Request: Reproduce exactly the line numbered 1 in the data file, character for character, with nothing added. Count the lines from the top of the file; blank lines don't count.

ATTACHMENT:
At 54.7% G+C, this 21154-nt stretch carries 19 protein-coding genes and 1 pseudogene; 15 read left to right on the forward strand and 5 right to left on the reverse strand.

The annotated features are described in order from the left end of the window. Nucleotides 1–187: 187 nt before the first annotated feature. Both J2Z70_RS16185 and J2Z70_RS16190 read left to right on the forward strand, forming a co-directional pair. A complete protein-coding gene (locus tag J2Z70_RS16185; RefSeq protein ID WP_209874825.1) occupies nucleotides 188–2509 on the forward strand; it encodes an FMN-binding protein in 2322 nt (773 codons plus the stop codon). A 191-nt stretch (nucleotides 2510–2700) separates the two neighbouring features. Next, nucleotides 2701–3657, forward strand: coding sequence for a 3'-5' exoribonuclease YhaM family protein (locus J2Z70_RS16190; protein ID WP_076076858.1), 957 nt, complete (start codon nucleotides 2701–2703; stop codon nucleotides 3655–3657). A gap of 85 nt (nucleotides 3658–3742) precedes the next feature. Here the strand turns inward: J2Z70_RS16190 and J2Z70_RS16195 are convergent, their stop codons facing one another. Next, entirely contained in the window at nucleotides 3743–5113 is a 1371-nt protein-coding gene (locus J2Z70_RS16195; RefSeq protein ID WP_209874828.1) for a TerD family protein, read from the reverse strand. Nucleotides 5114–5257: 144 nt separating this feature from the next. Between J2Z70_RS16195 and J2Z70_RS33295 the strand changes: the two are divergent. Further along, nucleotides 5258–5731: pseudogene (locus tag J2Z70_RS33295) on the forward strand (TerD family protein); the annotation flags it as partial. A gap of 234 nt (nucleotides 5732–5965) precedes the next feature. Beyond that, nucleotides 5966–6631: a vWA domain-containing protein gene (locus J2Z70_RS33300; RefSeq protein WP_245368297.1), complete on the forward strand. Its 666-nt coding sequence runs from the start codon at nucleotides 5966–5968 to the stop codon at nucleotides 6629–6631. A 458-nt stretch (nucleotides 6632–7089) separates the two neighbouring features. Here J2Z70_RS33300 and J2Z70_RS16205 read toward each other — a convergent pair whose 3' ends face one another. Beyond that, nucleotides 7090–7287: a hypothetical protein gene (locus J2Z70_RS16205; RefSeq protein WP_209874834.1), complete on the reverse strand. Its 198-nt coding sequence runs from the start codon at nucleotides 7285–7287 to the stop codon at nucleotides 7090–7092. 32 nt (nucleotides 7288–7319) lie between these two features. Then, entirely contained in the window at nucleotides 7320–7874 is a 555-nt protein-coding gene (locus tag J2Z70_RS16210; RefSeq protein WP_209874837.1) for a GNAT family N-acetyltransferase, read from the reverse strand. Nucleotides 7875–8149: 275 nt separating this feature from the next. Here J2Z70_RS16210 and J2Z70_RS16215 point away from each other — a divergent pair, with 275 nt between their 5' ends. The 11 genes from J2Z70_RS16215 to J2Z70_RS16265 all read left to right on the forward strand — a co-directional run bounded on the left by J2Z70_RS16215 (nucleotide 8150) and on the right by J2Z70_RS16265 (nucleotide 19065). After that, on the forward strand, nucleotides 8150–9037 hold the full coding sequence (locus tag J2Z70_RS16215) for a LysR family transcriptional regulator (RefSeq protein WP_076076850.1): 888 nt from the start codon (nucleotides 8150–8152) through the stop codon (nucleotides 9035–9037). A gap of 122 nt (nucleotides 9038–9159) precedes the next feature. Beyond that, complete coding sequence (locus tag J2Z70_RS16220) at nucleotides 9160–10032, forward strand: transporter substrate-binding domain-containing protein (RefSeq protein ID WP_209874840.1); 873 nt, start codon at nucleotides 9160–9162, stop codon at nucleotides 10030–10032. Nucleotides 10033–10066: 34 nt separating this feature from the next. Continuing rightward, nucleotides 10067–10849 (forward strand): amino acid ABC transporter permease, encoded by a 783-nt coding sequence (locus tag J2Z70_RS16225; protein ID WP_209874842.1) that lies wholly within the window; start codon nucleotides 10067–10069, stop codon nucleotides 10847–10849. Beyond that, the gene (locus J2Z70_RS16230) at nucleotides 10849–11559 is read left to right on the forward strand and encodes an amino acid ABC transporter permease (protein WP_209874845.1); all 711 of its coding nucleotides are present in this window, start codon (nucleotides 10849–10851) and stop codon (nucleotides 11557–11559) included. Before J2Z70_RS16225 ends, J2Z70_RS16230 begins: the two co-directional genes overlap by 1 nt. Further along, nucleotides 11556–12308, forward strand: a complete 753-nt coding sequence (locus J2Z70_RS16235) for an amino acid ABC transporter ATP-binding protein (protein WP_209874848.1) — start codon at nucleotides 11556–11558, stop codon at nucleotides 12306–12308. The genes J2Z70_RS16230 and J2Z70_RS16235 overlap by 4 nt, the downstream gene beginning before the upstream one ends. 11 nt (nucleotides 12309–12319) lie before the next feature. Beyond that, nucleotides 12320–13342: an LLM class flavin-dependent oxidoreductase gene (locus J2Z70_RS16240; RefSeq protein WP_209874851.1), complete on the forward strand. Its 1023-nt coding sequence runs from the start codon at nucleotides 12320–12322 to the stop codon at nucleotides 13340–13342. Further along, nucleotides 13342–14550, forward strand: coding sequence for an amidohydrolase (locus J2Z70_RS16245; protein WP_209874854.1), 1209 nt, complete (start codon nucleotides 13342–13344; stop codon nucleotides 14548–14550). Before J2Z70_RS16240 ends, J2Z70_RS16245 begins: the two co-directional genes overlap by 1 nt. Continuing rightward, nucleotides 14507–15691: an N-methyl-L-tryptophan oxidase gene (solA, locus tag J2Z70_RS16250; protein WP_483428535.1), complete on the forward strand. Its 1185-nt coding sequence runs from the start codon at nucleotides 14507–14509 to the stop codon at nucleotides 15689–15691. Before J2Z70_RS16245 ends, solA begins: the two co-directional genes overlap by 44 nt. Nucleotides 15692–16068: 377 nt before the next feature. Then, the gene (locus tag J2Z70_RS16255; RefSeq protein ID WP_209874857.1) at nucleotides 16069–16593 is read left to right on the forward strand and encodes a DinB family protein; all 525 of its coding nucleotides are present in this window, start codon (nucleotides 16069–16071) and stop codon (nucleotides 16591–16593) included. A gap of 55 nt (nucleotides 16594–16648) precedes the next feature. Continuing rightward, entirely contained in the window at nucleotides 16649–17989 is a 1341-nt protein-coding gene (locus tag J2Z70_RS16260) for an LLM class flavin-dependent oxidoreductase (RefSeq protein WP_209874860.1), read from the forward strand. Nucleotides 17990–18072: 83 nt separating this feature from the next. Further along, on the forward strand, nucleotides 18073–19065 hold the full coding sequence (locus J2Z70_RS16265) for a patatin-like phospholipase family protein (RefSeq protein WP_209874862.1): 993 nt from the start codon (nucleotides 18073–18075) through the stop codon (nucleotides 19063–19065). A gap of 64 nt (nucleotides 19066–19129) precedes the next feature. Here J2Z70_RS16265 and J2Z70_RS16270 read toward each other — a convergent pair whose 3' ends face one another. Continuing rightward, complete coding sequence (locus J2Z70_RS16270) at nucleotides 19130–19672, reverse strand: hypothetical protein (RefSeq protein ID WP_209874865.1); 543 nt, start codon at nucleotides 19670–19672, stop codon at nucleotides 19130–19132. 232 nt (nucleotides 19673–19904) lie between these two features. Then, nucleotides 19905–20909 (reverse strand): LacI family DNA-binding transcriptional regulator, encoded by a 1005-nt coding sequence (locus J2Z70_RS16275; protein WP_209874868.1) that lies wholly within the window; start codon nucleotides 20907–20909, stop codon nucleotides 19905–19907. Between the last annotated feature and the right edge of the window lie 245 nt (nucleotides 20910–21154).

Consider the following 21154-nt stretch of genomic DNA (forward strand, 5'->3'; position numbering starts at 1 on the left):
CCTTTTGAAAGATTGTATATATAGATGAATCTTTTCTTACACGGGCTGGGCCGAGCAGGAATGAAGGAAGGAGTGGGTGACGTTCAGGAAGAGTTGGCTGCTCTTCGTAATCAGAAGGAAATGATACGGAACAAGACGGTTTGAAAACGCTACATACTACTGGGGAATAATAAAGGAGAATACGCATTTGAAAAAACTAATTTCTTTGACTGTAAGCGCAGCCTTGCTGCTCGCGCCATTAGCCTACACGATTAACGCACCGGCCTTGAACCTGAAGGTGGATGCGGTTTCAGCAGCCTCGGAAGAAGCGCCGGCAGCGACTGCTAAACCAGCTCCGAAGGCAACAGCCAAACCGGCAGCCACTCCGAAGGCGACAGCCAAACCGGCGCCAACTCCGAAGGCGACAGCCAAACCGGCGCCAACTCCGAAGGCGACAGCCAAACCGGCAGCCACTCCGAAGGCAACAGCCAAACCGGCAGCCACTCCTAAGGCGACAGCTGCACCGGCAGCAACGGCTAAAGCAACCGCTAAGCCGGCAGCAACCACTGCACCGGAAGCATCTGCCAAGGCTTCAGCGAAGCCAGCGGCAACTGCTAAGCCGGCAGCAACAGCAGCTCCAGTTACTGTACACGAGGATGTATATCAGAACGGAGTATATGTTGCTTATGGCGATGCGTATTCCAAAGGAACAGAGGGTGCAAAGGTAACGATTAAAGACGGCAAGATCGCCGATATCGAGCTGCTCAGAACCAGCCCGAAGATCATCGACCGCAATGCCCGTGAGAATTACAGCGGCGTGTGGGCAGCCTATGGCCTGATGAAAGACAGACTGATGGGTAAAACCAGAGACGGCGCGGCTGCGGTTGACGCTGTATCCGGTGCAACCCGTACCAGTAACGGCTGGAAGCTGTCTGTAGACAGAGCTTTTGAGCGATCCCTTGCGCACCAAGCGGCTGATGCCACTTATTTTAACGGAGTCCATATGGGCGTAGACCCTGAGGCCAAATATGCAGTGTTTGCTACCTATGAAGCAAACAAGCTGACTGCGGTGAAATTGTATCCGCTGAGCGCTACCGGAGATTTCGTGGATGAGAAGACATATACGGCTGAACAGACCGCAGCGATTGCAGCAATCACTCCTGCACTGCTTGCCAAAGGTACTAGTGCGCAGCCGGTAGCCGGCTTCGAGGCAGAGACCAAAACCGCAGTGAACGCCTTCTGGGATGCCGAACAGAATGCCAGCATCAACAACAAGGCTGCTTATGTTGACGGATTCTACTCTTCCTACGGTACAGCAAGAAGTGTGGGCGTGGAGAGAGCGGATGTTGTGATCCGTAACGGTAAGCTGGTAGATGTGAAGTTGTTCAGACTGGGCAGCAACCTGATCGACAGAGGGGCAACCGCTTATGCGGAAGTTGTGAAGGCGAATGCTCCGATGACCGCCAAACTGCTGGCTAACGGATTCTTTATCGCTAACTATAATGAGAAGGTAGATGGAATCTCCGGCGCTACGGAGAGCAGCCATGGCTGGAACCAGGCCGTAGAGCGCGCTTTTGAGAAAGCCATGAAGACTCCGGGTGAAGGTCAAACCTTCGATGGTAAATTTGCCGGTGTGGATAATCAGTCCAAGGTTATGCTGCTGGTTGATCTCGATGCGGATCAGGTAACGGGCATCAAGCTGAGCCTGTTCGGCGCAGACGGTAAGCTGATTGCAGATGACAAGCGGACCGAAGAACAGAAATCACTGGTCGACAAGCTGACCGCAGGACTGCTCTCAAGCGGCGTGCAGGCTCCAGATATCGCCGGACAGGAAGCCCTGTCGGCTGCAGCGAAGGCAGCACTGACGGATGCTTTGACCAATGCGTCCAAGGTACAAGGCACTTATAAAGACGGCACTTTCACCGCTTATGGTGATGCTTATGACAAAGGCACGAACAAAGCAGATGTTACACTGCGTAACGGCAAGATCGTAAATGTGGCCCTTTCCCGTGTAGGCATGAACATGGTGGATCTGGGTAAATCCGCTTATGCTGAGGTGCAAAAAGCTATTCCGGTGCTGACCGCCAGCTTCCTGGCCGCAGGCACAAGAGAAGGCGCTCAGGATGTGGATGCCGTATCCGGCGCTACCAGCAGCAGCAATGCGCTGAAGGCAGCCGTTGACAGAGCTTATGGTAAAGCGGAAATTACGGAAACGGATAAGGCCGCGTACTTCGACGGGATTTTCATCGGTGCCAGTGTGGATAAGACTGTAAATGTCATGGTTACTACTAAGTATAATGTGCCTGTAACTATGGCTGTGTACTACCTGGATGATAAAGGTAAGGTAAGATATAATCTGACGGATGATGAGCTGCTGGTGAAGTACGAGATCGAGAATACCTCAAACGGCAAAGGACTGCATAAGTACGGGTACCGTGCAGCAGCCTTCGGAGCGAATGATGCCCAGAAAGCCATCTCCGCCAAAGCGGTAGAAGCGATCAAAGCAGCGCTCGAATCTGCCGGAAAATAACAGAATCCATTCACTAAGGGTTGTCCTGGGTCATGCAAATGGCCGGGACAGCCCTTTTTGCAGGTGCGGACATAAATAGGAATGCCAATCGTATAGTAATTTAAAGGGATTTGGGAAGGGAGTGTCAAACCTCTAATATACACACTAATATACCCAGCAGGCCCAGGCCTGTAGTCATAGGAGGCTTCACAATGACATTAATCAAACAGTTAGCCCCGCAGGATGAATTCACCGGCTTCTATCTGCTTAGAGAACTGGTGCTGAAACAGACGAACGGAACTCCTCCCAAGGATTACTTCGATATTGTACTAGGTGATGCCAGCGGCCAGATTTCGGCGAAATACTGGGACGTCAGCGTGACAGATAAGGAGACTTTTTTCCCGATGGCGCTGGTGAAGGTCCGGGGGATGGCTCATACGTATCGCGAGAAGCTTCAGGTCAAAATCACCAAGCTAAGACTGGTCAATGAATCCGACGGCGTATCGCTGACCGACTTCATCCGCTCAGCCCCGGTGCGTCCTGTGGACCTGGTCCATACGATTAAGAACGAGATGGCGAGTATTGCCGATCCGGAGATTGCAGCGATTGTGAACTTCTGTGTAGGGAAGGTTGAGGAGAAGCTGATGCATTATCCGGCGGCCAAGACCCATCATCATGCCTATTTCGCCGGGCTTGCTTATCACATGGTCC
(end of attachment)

At 54.7% G+C, this 21154-nt stretch carries 19 protein-coding genes and 1 pseudogene; 15 read left to right on the forward strand and 5 right to left on the reverse strand.